Political parties need to understand that the time for raising issues over the headcount has passed, everything should not be turned into a political gimmick. Chief Minister Shehbaz Sharif has also urged leaders of the federating units to not make the census controversial. The margin of error in this situation is merely two percent, which is why focusing on only 1 percent of the blocks is likely to give cause for opposition parties to raise even more of a ruckus. With the next election coming up, the Election Commission of Pakistan (ECP) also needs time to work on delineation based on the new results. If that process is not completed, the new elections will be termed illegal according to the constitution of Pakistan. The opposition will have to live with the results and look towards actually doing something about the population problem.http://nation.com.pk/editorials/31-Aug-2017/cross-census-survey
Integrity of census data: Editorial in Dawn, August 31st, 2017
EVEN before the larger data set has been released, politics has taken over and the provisional results of the latest census exercise are being called into question. Considering this is the first census since 1998, a long-awaited one that comes after at least one abortive attempt by the previous government to conduct the exercise, it is too early for public figures to start contesting the numbers. Census data is voluminous in scope and its takes time to examine it. In this case, matters are especially complicated as definitions have not always been applied uniformly across the country; it was up to the respective provincial governments to decide what definition they would apply to some census categories. As such, much confusion is circulating around the figures for the urban-rural divide, which is crucial in the formulation of many policies because provincial governments have demarcated their urban areas differently. Such definitional issues can be resolved quite easily without impacting the integrity of the data. But it is the job of experts, such as demographers, to do this, and not the politicians.
The PPP was hasty in announcing that they ‘reject’ the results of the census, even before the results were fully in. Although it is understandable that many people feel that the data is very different from what they expected, especially given the varying estimates that came out during the intercensal period, it is also true that census numbers should not be a matter of political consensus or arbitrary views. If people believe that Karachi’s population ought to have been more than what the figures reveal, the data must be challenged on the basis of hard facts and not simply because expectations were different. Data integrity issues can be addressed through closer examination, followed up with a rerun of the exercise in a small number of census blocks to tally the new findings with the existing ones. If a uniform variation is observed across a large number of blocks, then it can be surmised that there might be issues with the integrity of the data.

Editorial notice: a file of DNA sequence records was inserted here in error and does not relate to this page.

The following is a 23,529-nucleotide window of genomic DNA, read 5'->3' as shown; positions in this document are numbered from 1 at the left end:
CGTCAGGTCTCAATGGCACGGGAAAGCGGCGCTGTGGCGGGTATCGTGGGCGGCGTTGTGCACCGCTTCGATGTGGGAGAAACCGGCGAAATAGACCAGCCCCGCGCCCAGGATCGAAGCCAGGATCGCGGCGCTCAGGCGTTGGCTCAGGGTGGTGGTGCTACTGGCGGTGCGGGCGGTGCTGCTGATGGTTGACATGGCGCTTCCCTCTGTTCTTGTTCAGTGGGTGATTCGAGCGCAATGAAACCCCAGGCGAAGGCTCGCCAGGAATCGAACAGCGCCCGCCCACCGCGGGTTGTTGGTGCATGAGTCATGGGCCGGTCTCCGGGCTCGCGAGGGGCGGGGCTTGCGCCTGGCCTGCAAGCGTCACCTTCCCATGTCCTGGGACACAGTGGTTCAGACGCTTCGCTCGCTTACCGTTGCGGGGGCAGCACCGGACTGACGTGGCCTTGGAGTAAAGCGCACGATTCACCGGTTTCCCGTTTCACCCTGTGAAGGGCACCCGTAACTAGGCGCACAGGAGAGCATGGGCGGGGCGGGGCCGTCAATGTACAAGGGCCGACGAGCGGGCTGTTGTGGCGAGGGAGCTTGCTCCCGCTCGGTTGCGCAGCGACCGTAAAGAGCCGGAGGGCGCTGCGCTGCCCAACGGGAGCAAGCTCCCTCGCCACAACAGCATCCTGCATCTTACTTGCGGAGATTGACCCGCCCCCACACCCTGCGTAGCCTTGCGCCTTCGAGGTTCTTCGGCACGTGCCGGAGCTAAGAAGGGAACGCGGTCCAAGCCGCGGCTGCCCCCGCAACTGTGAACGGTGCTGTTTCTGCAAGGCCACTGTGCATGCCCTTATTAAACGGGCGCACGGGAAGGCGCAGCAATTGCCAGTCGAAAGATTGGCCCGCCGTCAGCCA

Many political players have a vested interest in pulling the data in one direction or the other, but it should be statisticians and demographers who should have the first say when it comes to examining the findings. One of the biggest implications the census data has is for parliamentary seat shares and the delimitation of constituencies, in addition to resource-allocation decisions. For the time being, many of the political apprehensions driving the politics around the data can be settled if an agreement is reached to freeze seat shares and constituencies for the next general election. This would be a pragmatic decision. www.dawn.com/news/1355013/integrity-of-census-data